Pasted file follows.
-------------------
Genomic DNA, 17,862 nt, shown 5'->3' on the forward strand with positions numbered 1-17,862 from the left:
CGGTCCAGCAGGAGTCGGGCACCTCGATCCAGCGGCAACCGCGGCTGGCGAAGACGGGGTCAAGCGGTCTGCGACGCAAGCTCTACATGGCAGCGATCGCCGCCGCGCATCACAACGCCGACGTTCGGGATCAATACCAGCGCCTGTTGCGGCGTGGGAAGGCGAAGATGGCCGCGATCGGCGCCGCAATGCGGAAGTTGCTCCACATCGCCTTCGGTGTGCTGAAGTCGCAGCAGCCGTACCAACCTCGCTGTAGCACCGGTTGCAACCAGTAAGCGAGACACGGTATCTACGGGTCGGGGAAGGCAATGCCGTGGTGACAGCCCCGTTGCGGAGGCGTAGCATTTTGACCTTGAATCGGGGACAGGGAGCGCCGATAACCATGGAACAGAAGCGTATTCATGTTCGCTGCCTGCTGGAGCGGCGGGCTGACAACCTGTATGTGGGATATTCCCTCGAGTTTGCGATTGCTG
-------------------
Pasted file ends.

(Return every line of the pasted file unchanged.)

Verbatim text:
Genomic DNA, 17,862 nt, shown 5'->3' on the forward strand with positions numbered 1-17,862 from the left:
CGGTCCAGCAGGAGTCGGGCACCTCGATCCAGCGGCAACCGCGGCTGGCGAAGACGGGGTCAAGCGGTCTGCGACGCAAGCTCTACATGGCAGCGATCGCCGCCGCGCATCACAACGCCGACGTTCGGGATCAATACCAGCGCCTGTTGCGGCGTGGGAAGGCGAAGATGGCCGCGATCGGCGCCGCAATGCGGAAGTTGCTCCACATCGCCTTCGGTGTGCTGAAGTCGCAGCAGCCGTACCAACCTCGCTGTAGCACCGGTTGCAACCAGTAAGCGAGACACGGTATCTACGGGTCGGGGAAGGCAATGCCGTGGTGACAGCCCCGTTGCGGAGGCGTAGCATTTTGACCTTGAATCGGGGACAGGGAGCGCCGATAACCATGGAACAGAAGCGTATTCATGTTCGCTGCCTGCTGGAGCGGCGGGCTGACAACCTGTATGTGGGATATTCCCTCGAGTTTGCGATTGCTG